Blind head,

Blind head, brown scarring at growing point










Scouting For Swede Midge

Christy Hoepting, Cornell Cooperative Extension Vegetable Program

Swede midge damage is likely to occur first:

• In the spring, in fields/sites where a cruciferous crop was grown the previous season, or downwind of last year’s crucifer crop, especially one that was not disked up shortly after harvest. These areas serve as the over wintering sites where swede midge will emerge in the spring.
• In the more susceptible cruciferous crops, such as collards and broccoli. For example, in a field of mixed crucifers, swede midge damage may likely appear first in collards and broccoli before it is noticed in cabbage or Brussels sprouts.
• In fields/sites that are sheltered compared to large wide open and windy fields.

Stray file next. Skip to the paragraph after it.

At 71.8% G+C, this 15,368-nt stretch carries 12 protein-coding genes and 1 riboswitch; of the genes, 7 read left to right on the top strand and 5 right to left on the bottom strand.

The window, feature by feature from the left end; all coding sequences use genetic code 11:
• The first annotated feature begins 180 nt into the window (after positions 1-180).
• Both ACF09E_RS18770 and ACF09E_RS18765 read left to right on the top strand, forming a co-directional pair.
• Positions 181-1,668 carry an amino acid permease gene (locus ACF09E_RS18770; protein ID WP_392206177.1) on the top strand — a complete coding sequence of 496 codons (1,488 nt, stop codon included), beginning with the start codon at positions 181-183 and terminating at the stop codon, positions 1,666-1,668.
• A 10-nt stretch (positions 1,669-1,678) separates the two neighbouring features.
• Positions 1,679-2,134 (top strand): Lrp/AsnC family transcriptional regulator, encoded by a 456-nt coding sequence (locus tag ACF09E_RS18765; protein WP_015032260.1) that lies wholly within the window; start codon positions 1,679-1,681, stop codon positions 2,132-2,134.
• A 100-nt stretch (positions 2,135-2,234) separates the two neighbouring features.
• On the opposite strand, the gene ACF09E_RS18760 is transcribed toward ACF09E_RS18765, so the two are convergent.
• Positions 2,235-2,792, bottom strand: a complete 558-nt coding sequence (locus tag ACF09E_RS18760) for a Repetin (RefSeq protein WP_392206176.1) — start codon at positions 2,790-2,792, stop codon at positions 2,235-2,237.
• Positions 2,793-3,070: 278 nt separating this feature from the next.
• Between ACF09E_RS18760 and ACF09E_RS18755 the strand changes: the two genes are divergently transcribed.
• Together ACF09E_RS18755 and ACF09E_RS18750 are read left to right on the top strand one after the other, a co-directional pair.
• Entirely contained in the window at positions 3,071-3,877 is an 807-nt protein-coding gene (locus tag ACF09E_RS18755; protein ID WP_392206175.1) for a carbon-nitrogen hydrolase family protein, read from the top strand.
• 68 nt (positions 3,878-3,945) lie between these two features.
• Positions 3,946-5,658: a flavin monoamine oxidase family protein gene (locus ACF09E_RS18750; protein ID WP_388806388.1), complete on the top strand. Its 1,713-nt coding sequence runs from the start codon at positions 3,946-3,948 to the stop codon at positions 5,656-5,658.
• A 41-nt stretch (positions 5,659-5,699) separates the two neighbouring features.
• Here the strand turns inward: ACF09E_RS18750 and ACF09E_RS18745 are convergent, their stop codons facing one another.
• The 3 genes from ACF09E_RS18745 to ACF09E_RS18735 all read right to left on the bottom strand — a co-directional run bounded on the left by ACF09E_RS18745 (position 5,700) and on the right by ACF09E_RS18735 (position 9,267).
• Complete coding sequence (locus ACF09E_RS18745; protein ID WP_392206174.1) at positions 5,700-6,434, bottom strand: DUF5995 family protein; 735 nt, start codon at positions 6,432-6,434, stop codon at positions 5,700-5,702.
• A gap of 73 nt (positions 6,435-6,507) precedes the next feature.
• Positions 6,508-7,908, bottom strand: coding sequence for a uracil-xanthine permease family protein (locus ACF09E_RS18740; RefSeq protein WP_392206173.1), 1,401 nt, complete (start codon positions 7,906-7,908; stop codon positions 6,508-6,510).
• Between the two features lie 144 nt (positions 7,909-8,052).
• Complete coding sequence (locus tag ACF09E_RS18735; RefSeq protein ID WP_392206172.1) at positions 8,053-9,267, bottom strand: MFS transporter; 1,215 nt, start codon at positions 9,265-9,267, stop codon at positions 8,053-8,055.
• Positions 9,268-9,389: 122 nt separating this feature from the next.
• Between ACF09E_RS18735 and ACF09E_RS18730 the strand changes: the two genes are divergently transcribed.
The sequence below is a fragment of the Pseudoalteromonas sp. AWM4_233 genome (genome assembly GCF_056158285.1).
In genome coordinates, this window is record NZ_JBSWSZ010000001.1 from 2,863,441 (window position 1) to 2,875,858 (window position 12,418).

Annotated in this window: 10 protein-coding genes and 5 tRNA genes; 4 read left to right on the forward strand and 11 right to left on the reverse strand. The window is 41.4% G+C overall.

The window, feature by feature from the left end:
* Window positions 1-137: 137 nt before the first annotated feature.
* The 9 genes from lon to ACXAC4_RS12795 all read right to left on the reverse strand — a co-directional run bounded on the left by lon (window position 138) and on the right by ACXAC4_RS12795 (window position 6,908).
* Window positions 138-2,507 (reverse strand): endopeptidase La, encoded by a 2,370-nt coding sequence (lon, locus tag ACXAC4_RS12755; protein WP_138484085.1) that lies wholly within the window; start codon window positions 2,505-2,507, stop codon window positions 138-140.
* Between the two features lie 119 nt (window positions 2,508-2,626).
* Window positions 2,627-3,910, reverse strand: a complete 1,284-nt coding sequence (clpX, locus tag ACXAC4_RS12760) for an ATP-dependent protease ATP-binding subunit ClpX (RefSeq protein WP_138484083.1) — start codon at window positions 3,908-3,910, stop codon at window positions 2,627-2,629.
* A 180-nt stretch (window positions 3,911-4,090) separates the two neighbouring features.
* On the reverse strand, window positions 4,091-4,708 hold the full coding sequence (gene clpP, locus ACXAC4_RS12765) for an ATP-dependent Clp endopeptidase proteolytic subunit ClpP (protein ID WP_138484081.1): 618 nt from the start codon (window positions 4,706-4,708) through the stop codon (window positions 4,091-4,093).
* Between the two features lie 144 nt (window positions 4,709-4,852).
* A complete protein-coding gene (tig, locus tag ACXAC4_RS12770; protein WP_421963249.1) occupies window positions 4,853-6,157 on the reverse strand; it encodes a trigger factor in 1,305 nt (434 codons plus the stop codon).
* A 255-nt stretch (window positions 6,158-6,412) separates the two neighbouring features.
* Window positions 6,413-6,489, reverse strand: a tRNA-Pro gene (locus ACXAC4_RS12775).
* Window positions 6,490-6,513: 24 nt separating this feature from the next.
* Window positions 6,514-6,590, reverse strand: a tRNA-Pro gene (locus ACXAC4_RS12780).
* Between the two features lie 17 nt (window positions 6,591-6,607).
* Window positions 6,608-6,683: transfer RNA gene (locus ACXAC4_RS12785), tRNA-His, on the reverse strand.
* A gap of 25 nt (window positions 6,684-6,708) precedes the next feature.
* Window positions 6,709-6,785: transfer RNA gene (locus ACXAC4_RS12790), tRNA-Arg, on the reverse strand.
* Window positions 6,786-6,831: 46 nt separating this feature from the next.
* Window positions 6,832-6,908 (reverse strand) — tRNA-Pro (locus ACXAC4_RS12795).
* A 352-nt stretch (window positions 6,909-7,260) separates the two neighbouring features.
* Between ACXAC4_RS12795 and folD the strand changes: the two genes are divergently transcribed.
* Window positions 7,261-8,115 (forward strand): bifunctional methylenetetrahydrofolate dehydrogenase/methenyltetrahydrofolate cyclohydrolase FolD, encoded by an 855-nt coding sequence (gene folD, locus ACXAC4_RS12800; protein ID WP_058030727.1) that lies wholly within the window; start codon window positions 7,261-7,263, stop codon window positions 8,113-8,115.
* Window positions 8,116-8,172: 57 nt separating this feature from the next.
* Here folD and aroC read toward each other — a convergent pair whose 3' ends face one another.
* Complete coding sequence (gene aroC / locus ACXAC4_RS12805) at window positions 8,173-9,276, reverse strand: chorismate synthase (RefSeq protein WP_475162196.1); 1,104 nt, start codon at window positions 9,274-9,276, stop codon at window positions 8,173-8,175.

• Along field edges near hedgerows, tree lines, buildings and other sheltered areas. Swede midge tends to be blown into sheltered areas which favor mating and the finding of suitable host plants to lay eggs.Swede midge can be scouted for when scouting for other pests in crucifer crops. Pay special attention to fields and crops that are at high risk for swede midge infestation (see above), and to sheltered field edges.Early signs of swede midge are very subtle and require a keen eye to detect. Realistically, swede midge damage is not observed until plants have been infested long enough for the toxins of the feeding larvae to produce more noticeable plant symptoms such as leaf puckering and scarring.

Step 1:
When walking down rows of cruciferous plants, look for leaf puckering, crinkling and drawstring effect, which are most noticeable on middle-aged leaves. This is damage that would have originally occurred at the growing point, but has grown out. (Figure 1 – collards). Look for plants with blind heads (Figure 2 – broccoli) or multiple shoots/growing points (Figure 3– broccoli).